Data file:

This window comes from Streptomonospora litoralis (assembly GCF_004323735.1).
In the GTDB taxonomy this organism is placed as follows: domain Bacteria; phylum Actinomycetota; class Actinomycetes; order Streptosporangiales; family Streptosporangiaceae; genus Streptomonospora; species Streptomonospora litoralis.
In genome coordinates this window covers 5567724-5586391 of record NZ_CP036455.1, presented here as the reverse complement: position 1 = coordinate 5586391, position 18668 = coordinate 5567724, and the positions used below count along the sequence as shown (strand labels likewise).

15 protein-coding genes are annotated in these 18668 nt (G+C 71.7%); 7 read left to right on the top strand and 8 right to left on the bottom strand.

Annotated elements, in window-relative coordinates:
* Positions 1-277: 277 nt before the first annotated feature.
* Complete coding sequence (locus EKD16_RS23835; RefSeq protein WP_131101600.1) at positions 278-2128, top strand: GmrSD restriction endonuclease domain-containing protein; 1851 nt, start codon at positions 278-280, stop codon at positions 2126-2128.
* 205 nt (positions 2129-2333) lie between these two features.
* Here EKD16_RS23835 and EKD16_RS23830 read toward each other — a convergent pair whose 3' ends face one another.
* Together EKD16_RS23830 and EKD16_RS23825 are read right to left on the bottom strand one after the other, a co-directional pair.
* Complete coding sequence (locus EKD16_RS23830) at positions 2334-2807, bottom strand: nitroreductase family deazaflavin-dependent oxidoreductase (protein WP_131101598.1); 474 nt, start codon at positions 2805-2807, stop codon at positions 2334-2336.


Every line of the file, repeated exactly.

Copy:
This window comes from Streptomonospora litoralis (assembly GCF_004323735.1).
In the GTDB taxonomy this organism is placed as follows: domain Bacteria; phylum Actinomycetota; class Actinomycetes; order Streptosporangiales; family Streptosporangiaceae; genus Streptomonospora; species Streptomonospora litoralis.
In genome coordinates this window covers 5567724-5586391 of record NZ_CP036455.1, presented here as the reverse complement: position 1 = coordinate 5586391, position 18668 = coordinate 5567724, and the positions used below count along the sequence as shown (strand labels likewise).

15 protein-coding genes are annotated in these 18668 nt (G+C 71.7%); 7 read left to right on the top strand and 8 right to left on the bottom strand.

Annotated elements, in window-relative coordinates:
* Positions 1-277: 277 nt before the first annotated feature.
* Complete coding sequence (locus EKD16_RS23835; RefSeq protein WP_131101600.1) at positions 278-2128, top strand: GmrSD restriction endonuclease domain-containing protein; 1851 nt, start codon at positions 278-280, stop codon at positions 2126-2128.
* 205 nt (positions 2129-2333) lie between these two features.
* Here EKD16_RS23835 and EKD16_RS23830 read toward each other — a convergent pair whose 3' ends face one another.
* Together EKD16_RS23830 and EKD16_RS23825 are read right to left on the bottom strand one after the other, a co-directional pair.
* Complete coding sequence (locus EKD16_RS23830) at positions 2334-2807, bottom strand: nitroreductase family deazaflavin-dependent oxidoreductase (protein WP_131101598.1); 474 nt, start codon at positions 2805-2807, stop codon at positions 2334-2336.